UK Energy prices tumble on strong supply, weak demand
27th April 2017 | Commercial Energy
UK energy prices (electricity and gas) tumbled in March. This was due to mild conditions and longer days, combined with a resumption on French power imports. So says S&P Global Platts data.
While prices were down on February, they remain strongly up year on year. This is the longer-term price trajectory referenced by retail suppliers, several of whom have raised household gas and power bills in 2017.
With the near-term decline in wholesale gas price outpacing that of electricity, UK gas-fired power production in March increased on February levels.
Generation from renewable and nuclear sources jumped 14% on month to 13.63 TWh in March.
Wind speeds were healthy, with production up 1TWh year on year to 2.74 TWh. Imports were back to normal (2.13 TWh with the return of the 2-GW IFA link to France.
Hydro and solar generation also picked up on a year on year comparison. Coal-fired generation of 1.46 TWh was down from 3.46 TWh in February and 4.12 TWh in March 2016. Electricity demand slipped 4% on year to 24.86 TWh.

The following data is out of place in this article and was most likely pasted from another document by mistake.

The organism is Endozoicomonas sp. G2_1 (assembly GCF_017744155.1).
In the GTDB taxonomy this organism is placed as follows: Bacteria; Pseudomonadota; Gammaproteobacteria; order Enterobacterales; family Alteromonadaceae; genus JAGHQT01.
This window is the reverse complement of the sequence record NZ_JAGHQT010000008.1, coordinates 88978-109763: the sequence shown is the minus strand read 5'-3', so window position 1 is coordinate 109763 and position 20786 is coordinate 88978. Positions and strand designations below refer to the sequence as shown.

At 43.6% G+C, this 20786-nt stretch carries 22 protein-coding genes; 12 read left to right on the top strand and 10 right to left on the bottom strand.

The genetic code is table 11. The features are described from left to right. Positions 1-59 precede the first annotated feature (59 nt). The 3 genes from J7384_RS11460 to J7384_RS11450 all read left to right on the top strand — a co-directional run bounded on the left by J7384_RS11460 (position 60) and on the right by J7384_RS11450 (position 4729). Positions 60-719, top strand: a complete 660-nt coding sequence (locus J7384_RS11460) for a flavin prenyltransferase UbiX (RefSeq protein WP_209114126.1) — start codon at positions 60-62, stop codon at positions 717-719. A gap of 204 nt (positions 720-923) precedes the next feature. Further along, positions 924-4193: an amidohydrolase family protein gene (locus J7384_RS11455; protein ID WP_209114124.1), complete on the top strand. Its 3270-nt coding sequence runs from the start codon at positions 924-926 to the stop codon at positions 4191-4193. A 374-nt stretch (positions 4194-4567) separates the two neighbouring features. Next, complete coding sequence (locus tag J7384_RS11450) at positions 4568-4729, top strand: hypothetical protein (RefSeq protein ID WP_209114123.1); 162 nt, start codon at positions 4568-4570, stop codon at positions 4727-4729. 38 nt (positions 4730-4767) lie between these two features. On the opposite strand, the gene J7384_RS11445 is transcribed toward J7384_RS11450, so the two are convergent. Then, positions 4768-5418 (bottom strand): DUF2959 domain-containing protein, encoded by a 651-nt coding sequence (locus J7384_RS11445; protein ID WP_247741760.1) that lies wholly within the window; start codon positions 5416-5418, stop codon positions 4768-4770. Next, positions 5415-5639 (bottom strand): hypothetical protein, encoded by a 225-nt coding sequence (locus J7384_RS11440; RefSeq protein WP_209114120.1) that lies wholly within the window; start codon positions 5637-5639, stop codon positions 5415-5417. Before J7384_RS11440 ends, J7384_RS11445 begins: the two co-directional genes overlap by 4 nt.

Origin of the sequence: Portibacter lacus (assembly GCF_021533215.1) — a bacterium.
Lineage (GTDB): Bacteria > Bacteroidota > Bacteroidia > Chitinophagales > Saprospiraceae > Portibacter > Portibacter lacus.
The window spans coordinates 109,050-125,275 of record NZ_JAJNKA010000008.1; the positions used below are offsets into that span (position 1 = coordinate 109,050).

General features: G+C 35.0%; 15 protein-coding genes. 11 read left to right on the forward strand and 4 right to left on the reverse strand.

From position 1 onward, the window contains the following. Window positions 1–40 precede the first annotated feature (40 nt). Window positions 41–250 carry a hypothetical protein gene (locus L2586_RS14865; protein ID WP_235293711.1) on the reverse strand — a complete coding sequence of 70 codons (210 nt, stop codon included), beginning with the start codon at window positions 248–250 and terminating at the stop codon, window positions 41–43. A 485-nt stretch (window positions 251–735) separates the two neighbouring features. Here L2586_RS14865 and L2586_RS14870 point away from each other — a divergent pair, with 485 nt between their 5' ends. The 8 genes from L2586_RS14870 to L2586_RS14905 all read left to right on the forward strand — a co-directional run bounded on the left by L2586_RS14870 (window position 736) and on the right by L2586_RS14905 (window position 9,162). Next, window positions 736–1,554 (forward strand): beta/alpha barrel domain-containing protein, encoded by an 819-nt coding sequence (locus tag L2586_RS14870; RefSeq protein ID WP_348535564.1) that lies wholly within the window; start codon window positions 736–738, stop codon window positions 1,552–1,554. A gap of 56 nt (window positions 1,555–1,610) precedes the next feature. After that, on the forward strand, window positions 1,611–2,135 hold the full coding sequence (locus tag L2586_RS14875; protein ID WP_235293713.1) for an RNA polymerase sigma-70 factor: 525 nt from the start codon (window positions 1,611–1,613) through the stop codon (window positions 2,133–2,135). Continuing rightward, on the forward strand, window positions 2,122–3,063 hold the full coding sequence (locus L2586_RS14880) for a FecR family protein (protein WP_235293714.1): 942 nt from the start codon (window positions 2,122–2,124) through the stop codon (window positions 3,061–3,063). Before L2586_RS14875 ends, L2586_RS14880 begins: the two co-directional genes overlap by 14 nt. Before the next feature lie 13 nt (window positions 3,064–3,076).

“The peak-flattening effect caused by the UK’s growing solar park kicked in early this year, reducing the Day Ahead base-peak price spread to under £2/MWh mid-March. This according to Anuradha Ramanathan, Pricing Team Lead, European Electricity, S&P Global Platts.
In the gas market, March supply was boosted by a rise in regasification of liquefied natural gas from the South Hook terminal in line with a heavier Qatari delivery schedule into the facility. Beach supplies – Norway and the UK combined – remained firm during the final month of the Winter 2016-17 delivery period This allows for a reduced reliance on imports from Continental Europe and storage withdrawals to balance the system, leading to the steep monthly price fall.
That’s a brief summary of why UK energy prices have tumbled recently.
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